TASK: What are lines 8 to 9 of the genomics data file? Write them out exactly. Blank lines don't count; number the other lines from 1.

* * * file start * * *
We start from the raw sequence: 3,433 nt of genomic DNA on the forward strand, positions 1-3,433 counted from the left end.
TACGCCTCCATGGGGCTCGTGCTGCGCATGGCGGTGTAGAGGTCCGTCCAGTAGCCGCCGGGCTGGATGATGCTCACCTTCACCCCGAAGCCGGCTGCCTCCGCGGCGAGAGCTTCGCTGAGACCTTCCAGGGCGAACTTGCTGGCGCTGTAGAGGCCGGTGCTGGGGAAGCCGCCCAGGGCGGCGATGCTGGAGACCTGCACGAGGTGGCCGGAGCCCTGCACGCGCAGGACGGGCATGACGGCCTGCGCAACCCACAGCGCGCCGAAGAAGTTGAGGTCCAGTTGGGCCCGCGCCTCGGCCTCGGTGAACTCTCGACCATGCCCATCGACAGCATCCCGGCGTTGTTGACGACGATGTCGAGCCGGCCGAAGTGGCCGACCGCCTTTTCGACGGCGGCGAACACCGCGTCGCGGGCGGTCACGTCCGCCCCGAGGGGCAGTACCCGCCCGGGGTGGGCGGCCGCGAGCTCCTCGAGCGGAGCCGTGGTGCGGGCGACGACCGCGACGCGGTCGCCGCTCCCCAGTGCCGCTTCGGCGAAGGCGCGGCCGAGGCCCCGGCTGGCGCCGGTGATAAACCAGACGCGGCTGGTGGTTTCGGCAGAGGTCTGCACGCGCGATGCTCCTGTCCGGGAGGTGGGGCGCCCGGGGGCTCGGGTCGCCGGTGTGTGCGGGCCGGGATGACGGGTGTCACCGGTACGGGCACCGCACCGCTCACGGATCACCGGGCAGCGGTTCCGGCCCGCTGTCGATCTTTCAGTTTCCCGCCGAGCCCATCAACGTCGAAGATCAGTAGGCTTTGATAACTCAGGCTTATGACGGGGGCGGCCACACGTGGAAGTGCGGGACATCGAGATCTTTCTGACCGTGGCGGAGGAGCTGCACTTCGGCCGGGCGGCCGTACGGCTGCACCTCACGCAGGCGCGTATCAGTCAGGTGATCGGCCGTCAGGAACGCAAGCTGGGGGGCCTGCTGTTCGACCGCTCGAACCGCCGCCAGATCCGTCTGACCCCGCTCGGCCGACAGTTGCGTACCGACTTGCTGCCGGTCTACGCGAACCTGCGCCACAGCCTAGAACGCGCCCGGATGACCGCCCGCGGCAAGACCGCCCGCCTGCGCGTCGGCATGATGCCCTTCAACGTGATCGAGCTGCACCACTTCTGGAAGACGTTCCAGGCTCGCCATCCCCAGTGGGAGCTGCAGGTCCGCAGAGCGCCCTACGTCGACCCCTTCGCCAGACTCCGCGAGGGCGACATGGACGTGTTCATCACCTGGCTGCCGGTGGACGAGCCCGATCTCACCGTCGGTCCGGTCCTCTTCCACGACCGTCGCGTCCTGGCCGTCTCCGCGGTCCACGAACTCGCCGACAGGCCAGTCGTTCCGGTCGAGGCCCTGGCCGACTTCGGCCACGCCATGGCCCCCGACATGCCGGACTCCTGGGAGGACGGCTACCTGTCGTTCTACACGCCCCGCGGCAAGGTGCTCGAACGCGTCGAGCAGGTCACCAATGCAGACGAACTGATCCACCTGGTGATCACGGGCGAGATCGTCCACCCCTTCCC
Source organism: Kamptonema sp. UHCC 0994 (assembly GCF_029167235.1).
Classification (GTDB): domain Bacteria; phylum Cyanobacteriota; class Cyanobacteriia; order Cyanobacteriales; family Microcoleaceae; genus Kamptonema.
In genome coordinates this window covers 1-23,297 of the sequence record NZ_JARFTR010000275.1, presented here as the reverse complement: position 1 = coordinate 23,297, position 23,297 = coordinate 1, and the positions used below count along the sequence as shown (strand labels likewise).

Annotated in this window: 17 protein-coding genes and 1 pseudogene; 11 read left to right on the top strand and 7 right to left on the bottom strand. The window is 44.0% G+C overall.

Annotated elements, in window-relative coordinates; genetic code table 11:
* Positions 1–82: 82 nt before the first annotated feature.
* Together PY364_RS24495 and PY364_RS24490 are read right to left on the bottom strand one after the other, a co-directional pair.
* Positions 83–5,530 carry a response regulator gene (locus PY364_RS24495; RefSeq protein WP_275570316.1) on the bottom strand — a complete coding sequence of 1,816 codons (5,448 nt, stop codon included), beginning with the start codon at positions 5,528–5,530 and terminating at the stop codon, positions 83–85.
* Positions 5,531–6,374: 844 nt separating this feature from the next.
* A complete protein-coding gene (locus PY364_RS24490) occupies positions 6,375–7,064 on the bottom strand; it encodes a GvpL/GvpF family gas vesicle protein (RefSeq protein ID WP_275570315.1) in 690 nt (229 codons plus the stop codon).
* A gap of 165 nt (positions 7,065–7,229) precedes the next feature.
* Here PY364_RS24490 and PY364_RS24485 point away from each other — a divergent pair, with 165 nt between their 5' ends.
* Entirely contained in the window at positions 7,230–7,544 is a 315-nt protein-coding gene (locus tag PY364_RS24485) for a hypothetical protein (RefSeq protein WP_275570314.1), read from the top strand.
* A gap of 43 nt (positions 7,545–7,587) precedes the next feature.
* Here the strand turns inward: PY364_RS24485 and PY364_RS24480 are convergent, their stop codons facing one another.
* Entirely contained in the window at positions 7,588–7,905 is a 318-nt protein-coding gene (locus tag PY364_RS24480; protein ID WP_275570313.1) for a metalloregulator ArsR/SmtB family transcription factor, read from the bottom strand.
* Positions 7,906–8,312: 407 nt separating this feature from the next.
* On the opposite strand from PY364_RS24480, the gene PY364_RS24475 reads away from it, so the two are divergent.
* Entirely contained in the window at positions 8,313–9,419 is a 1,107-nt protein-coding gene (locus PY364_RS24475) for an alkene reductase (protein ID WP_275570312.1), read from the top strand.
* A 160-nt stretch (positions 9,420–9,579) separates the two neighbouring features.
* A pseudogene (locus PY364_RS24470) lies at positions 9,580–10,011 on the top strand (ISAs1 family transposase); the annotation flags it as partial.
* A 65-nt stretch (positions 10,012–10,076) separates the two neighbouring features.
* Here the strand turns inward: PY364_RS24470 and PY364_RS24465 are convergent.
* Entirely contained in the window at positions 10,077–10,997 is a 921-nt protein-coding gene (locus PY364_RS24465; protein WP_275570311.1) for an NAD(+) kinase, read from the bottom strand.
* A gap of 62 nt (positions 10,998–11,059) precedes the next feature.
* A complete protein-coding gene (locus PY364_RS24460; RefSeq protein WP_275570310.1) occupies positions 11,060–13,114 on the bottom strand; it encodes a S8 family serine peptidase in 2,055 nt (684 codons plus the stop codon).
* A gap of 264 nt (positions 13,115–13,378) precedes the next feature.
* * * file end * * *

* Positions 1–82: 82 nt before the first annotated feature.
* Together PY364_RS24495 and PY364_RS24490 are read right to left on the bottom strand one after the other, a co-directional pair.